SXSW 09 Picks 2 Click
A septet of local acts with (inter)national appeal
ATX hip-hop's call to action on the positive tip
The phrase "It's bigger than hip-hop" gets more use in the rap game these days than it probably should, but it's a sentiment that rings true with Public Offenders. The Austin quartet – Quincy Ockletree, Damien Williams, Yolanda Zapata, and Drailand Bell – makes music as a vehicle for something much more important: putting an end to domestic violence.
"We've always dealt with community issues and things that involve real life," says Zapata, a victim of abuse. "We lost a good friend through domestic abuse, and she's been a big inspiration for us. We're trying to give the message to ladies that you can prevail and make it through."
The foursome's road to the present has been a short and hectic one. After co-founding East Austin community activist organization the Cipher with Shannon Sandrea in 2007, the Offenders were tapped to perform at the STAR Conference, an annual local gathering focused on combating family violence. In attendance were Ted Bunch and Tony Porter, the co-founders of the New York-based A Call to Men, who asked the group to perform at its national conference in New Orleans.
"It's definitely been a stepping stone," says the group's leader, Ockletree. "We're already in contact with other organizations on the positive tip, but that's the aim we've taken on. We want to be speaking out on these issues, like poverty and oppression, that affect our people."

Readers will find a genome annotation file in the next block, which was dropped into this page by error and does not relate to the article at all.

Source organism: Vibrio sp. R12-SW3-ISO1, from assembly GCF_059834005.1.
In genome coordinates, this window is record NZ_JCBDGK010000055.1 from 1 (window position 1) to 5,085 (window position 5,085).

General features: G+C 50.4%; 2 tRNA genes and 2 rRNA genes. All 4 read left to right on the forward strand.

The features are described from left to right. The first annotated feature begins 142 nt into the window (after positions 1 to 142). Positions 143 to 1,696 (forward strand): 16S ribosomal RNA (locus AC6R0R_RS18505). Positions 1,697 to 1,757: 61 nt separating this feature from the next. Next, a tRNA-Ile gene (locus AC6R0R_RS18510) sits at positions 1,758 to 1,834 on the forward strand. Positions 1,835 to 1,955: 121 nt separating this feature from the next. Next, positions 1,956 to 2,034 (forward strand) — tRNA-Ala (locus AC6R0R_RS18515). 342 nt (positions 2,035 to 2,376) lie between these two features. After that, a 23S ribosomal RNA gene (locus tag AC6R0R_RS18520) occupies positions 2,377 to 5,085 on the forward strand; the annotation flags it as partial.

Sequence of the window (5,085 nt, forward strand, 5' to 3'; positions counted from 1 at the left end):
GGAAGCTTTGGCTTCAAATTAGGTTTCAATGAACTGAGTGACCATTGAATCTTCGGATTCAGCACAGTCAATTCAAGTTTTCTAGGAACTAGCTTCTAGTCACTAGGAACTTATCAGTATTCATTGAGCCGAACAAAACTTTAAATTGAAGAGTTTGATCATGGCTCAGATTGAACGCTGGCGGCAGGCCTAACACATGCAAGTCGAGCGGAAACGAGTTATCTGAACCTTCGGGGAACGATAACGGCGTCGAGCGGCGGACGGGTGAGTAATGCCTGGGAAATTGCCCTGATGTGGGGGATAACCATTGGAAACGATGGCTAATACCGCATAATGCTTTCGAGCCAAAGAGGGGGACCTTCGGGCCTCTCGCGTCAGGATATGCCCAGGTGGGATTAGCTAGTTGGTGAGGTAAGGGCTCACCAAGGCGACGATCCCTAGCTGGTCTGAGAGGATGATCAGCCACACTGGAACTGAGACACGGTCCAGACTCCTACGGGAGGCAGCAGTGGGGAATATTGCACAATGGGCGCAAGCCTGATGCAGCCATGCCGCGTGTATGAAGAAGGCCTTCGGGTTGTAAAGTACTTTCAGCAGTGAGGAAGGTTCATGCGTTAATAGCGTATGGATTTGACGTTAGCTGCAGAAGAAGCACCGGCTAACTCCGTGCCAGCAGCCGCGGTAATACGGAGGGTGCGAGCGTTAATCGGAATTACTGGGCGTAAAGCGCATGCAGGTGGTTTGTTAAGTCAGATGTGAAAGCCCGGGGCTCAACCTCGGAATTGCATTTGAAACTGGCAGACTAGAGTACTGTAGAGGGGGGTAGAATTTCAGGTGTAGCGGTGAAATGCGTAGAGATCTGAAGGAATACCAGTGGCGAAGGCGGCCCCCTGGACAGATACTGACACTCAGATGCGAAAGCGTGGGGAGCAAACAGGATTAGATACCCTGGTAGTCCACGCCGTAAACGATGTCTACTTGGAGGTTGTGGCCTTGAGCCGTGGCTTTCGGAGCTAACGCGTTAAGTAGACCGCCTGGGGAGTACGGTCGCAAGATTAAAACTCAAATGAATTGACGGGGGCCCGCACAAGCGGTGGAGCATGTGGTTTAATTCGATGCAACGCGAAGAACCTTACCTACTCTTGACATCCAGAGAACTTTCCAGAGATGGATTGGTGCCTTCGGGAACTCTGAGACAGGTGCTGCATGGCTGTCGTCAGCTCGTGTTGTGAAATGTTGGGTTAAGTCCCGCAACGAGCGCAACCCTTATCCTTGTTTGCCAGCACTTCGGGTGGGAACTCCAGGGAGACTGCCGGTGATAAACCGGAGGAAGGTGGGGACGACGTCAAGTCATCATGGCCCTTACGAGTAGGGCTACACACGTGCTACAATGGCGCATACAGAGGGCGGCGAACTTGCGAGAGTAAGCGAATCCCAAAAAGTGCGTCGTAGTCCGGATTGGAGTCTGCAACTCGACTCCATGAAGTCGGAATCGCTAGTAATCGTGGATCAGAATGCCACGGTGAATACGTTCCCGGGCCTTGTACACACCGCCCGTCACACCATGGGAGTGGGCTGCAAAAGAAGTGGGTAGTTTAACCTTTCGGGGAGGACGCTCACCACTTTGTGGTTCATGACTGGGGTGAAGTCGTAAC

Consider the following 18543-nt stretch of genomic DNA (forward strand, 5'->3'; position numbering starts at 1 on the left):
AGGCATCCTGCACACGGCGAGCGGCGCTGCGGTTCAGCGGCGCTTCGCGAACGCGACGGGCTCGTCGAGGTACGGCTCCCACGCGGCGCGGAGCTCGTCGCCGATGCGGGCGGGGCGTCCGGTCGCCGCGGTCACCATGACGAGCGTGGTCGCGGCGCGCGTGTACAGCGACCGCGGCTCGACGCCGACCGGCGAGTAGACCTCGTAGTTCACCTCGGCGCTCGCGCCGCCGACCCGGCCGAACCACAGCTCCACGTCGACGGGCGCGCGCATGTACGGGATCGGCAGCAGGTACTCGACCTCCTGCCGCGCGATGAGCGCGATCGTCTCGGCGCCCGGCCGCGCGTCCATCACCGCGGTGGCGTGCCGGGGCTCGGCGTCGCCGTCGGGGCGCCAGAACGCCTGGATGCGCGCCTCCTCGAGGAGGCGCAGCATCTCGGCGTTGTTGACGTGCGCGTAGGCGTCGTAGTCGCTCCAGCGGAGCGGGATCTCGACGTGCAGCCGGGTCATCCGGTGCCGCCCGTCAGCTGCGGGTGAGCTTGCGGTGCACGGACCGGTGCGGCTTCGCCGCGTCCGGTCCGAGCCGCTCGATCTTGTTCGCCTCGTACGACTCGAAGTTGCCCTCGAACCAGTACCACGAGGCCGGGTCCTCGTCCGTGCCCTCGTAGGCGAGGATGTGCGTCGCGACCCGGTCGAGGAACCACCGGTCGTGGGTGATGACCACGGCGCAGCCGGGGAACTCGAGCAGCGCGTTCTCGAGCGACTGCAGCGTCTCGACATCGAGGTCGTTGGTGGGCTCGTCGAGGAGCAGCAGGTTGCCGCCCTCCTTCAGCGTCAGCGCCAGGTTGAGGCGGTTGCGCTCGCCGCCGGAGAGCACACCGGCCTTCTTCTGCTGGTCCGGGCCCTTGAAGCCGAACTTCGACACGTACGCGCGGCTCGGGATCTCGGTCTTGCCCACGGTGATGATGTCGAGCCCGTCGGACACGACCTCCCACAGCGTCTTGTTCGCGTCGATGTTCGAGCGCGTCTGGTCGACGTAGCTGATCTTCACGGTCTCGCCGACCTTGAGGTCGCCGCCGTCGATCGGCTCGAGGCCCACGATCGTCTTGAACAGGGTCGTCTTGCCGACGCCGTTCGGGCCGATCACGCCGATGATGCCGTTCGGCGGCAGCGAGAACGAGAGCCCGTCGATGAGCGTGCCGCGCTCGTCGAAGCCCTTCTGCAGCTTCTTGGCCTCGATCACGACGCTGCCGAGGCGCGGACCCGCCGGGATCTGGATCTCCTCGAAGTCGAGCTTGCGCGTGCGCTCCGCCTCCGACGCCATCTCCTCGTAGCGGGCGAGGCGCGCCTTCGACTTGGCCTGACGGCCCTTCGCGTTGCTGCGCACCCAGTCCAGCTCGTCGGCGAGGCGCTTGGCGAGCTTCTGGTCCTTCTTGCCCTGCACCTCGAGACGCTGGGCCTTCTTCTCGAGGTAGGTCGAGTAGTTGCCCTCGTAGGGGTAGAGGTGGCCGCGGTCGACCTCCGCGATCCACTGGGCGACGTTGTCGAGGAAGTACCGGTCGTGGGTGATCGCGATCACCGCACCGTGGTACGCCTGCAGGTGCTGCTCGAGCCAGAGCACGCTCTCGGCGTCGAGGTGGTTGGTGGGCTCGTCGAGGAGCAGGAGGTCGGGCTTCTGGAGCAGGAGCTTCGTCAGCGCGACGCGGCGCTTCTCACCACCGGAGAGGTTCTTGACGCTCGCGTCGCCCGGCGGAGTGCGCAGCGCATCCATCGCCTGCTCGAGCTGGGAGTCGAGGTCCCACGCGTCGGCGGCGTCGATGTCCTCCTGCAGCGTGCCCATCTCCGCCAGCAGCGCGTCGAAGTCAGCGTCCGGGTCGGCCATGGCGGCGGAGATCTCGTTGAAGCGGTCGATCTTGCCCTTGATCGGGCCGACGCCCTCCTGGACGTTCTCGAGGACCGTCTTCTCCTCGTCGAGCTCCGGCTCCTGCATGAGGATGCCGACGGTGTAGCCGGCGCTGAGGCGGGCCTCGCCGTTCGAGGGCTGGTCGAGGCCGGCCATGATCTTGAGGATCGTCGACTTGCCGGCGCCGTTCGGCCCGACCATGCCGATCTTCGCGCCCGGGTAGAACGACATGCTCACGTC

In that vein, they put together January's Drop Jewels, an 11-song call to action released through the A Call to Men organization. The album, which takes more from the positive aspects of Tupac Shakur's work than the Outlawz's entire post-'Pac catalog, is one of the most focused local hip-hop releases in recent memory.
"What separates us from others is the message that we bring," suggests Ockletree. "Everyone who's touching on the same thing is only following the industry. We're doing shows that have never had hip-hop at their events. That's what's keeping us alive in Austin. We feel it's our duty to keep pushing for people who are looking for this voice."
The members have been so committed that Ockletree's brother Christopher left the group after Drop Jewels came out to focus on running the Cipher organization. Don't expect the other four to follow suit.
"We're gonna keep the movement going until the day we drop in the casket," announces Williams. "We're already planning the next album, which will be called Permanent Oppression. As long as domestic violence is around in this world, PO will be around."
SXSW SHOWCASE: Thursday, March 19, 10pm @ Karma Lounge